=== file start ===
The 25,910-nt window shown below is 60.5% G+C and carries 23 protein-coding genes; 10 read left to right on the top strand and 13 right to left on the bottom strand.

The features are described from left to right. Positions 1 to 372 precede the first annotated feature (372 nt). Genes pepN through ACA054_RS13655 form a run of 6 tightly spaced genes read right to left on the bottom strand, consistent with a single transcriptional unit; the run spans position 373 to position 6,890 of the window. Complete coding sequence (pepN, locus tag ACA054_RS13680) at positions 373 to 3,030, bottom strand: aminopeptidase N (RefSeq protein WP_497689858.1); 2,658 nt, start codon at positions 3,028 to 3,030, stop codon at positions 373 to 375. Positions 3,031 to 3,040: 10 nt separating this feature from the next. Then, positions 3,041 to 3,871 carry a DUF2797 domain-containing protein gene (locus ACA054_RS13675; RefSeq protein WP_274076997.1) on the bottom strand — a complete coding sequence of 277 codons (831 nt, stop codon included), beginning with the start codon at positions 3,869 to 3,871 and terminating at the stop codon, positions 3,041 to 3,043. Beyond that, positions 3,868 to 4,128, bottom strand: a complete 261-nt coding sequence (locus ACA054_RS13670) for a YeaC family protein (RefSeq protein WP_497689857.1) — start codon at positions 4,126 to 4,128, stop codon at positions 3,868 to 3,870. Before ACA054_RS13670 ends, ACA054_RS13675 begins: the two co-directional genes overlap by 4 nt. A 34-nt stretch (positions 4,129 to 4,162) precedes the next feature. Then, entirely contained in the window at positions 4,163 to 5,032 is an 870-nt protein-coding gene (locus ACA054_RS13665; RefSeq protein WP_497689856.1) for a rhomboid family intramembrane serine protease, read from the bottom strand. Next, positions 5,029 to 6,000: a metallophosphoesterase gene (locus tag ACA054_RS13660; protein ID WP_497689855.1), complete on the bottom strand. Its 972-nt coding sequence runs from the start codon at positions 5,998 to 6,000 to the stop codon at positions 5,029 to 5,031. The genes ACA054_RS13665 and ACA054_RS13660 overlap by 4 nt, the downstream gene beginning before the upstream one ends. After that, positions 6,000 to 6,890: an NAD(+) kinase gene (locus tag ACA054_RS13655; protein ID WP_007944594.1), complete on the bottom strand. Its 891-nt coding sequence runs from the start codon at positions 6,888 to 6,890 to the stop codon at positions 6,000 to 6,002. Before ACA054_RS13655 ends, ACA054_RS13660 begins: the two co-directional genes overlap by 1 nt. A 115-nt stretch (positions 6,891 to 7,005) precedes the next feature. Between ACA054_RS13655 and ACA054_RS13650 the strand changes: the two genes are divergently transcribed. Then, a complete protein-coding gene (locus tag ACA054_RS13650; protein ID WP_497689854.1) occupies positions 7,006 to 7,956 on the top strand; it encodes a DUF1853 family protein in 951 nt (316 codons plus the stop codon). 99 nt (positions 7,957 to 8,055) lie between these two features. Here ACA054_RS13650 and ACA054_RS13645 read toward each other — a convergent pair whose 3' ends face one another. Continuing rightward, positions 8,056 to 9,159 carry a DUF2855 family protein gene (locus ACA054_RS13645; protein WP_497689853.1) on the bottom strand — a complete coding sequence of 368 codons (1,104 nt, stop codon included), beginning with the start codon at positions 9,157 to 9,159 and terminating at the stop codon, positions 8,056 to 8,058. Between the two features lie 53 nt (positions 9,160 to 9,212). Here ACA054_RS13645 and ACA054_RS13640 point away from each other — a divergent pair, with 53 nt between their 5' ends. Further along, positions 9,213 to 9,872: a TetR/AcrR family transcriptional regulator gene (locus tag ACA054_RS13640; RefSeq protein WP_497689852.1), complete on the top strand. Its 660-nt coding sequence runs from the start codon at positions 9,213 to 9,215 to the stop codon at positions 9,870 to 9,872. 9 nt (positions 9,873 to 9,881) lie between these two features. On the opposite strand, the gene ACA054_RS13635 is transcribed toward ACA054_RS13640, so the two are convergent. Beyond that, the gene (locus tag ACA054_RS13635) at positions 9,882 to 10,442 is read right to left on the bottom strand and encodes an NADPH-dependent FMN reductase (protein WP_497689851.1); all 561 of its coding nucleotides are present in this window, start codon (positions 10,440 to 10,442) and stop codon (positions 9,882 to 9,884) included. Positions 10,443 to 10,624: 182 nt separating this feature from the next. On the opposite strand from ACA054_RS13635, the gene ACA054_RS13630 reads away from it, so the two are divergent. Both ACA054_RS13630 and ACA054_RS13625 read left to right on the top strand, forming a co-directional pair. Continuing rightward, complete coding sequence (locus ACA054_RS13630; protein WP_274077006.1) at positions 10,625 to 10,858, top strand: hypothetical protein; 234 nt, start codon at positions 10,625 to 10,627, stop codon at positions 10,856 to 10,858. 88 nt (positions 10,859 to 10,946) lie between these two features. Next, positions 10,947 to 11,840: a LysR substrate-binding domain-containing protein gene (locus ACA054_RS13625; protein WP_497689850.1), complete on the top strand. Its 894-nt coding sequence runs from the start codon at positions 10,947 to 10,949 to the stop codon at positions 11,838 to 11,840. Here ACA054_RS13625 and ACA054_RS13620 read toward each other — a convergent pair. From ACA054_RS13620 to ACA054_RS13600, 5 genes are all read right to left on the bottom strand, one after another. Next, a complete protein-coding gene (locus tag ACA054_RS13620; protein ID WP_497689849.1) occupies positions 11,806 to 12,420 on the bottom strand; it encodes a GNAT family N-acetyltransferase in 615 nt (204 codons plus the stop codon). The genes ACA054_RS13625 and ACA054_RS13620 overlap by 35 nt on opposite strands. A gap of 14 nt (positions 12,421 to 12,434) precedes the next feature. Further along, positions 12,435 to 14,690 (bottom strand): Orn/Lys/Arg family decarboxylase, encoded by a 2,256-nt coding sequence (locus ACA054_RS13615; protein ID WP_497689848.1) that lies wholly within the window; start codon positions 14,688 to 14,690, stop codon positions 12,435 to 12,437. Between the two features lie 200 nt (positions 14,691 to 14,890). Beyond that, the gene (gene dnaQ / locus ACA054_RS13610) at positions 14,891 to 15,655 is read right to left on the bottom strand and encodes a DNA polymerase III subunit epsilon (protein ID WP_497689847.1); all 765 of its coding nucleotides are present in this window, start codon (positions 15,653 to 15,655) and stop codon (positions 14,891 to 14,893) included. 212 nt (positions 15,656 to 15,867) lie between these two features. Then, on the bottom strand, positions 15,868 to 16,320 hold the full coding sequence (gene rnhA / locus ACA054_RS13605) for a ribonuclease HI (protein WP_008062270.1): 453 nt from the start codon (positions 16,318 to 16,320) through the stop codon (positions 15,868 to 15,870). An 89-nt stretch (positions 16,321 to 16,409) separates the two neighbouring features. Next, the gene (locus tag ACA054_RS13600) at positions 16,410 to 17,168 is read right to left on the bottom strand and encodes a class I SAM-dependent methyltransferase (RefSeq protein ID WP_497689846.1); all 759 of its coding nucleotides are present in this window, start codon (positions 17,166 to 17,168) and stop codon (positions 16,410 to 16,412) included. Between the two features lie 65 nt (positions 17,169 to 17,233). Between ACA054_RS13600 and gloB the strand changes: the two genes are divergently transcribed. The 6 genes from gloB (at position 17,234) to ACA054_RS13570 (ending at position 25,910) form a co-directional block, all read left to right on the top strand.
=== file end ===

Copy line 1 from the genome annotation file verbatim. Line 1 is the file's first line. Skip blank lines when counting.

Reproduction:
The 25,910-nt window shown below is 60.5% G+C and carries 23 protein-coding genes; 10 read left to right on the top strand and 13 right to left on the bottom strand.